NAIROBI, Kenya — Ethiopia’s prime minister on Friday defended military operations against the country’s well-armed Tigray region after accusing its government of a deadly attack on a military base this week, asserting that months of patiently trying to resolve differences have “failed” because of the leadership’s “criminal hubris and intransigence.”
Prime Minister Abiy Ahmed appeared to close the door on dialogue, which some experts and diplomats say is desperately needed. He asserted that the “large-scale law enforcement operation” has “clear, limited and achievable objectives: to restore the rule of law and the constitutional order.” He described the region’s leadership as “fugitives from justice … using the civilian population as human shields.”
Alarm has grown as one of Africa’s most powerful and populous countries nears civil war, which experts say would be catastrophic and destabilizing for the Horn of Africa. It was not clear who was taking the lead on any mediation; the African Union, based in Ethiopia, has not issued a statement.
Aid groups warned a humanitarian disaster is in the making if the fighting continues, with the COVID-19 pandemic just one of several crises.
Communications remained almost completely cut off in Tigray. They disappeared around the time that Abiy early Wednesday announced the military’s move in response to an alleged deadly attack by Tigray People’s Liberation Front forces on a military base.
That attack was “the last straw,” Abiy said Friday.
The prime minister, who won the Nobel Peace Prize last year for his sweeping political reforms, now faces his greatest test as the TPLF, which dominated Ethiopia’s government before he took office in 2018, has pushed back while feeling marginalized.
Both sides issued strong statements Thursday. Ethiopia’s army said it was deploying troops from around the country to Tigray, and the Tigray leader alleged that fighter jets had bombed parts of the regional capital. “We are ready to be martyrs,” he said. Casualties have been reported on both sides.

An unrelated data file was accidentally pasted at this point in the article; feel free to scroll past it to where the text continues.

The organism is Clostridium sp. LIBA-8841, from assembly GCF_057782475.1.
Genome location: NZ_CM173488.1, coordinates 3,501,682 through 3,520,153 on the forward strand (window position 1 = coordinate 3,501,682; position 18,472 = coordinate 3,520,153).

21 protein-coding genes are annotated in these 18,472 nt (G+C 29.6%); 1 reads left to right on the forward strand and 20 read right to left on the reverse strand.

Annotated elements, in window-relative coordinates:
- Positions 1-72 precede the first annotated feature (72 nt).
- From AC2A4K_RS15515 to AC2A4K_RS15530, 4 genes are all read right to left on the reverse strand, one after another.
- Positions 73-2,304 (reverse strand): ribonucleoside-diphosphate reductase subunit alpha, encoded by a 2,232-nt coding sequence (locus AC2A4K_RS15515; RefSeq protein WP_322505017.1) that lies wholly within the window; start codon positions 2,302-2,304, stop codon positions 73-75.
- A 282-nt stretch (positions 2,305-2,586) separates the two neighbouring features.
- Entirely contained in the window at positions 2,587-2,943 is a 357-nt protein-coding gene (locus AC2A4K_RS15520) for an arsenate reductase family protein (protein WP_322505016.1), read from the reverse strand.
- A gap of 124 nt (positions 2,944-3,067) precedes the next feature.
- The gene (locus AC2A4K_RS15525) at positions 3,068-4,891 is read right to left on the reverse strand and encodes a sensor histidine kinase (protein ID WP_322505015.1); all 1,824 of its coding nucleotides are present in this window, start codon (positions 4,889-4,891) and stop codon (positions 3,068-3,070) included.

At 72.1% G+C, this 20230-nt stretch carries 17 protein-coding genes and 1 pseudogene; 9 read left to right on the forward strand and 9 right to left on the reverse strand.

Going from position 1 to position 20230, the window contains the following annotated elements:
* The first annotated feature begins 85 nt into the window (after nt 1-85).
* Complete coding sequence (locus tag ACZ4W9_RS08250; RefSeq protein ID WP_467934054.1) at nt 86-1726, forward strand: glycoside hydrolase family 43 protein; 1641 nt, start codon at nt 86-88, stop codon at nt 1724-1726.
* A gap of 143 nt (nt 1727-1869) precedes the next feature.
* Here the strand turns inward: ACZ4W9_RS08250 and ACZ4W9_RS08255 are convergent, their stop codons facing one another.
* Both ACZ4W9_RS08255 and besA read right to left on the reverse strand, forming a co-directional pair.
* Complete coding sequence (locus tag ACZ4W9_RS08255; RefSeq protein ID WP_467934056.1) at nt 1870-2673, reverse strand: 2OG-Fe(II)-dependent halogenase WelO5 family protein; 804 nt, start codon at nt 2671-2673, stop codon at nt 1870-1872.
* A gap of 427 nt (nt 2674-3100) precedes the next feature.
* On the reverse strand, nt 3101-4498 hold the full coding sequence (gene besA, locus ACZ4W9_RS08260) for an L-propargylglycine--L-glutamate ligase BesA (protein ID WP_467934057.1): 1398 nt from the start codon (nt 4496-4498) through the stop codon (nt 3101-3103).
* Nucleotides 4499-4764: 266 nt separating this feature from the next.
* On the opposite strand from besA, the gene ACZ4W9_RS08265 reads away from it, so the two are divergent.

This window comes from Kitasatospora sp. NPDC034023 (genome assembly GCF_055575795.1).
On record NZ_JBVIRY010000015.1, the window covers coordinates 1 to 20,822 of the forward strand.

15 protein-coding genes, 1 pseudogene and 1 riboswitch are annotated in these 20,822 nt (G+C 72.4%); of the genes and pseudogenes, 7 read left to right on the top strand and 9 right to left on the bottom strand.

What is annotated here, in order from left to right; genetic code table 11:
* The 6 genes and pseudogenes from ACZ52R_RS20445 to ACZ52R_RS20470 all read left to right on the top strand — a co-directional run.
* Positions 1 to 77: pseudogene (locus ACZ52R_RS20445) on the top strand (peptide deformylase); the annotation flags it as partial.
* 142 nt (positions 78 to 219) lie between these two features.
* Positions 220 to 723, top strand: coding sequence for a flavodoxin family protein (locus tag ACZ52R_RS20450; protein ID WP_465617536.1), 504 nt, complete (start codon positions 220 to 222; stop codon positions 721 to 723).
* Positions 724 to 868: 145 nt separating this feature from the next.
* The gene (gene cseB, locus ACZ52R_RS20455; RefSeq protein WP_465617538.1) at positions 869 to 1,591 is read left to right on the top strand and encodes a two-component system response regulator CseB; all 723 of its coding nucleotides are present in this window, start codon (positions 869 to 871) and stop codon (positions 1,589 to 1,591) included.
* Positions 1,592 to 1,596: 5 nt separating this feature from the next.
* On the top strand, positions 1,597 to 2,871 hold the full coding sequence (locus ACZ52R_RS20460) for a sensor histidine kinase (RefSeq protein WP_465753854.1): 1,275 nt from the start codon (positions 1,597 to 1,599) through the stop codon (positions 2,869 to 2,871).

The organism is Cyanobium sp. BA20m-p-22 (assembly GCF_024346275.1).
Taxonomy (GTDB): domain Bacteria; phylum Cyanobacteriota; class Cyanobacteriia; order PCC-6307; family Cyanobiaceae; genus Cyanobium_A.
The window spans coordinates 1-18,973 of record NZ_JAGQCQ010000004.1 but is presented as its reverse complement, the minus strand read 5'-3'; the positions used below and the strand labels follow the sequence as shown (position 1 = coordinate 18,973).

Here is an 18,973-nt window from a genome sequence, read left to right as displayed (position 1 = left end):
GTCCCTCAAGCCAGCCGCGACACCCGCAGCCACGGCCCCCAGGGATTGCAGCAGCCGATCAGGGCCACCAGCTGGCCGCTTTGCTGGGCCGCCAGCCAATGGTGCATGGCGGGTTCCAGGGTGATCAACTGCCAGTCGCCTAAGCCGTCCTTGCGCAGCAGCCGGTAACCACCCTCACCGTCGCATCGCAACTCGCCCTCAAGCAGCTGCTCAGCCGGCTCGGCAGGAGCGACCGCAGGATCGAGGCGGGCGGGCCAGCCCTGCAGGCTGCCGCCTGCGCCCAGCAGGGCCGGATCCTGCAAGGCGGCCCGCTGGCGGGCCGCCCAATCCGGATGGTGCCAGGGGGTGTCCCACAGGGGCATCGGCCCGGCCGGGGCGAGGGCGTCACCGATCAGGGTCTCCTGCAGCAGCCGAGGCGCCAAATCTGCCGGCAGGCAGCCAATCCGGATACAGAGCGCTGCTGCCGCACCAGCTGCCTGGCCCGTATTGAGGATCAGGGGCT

At least one fighter jet flew overhead but there was no confirmation it dropped bombs, a source in Ethiopia told The Associated Press, speaking on condition of anonymity because they were not authorized to speak to the media about the issue. Thursday saw heavy fighting and shelling, the source said, and roads to Tigray were closed.
A command post established by the federal government on Tigray said Friday that public meetings and moving in groups of more than four people were not allowed, and no one aside from law enforcement could bear arms.
The federal police asserted that its members guarding 22 locations throughout Tigray had came under attack from TPLF forces in recent days.
It remained challenging to verify either side’s version of events.
But some word began to emerge from the region. On Friday, the International Rescue Committee received its first message from colleagues in Tigray.
“There aren’t active hostilities under way in the areas where we’re working,” said George Readings, who leads the group’s global crisis analysis. But “we know the situation is pretty tense.”
Some 90,000 in Tigray receive International Rescue Committee services, and Readings worried about how conflict would affect “so many people already so vulnerable.”
“I should mention there has been flooding as well,” he said. “It’s a really delicate situation.”
He said the IRC’s Tigray operations confirmed having fuel available for the next month. “Then, there is a real question,” if travel remains restricted and fighting continues, Readings said.
It was not clear what, if any, powerful backers Tigray might have at the moment.
Tigray borders Eritrea, which fought a years-long border war with Ethiopia before the two countries made peace in 2018. The Tigray government and Eritrea don’t get along, and the TPLF this week accused Eritrea of teaming up with Ethiopia’s federal government to target it.
Eritrea remains one of the world’s most closed-off nations, but its ambassador to Japan tweeted overnight that “TPLF’s push for militarization, proxy wars & reviving the rules of military engagement in the region must cease now.”
Meseret reported from Addis Ababa, Ethiopia. Nona Elhennawy in Cairo contributed.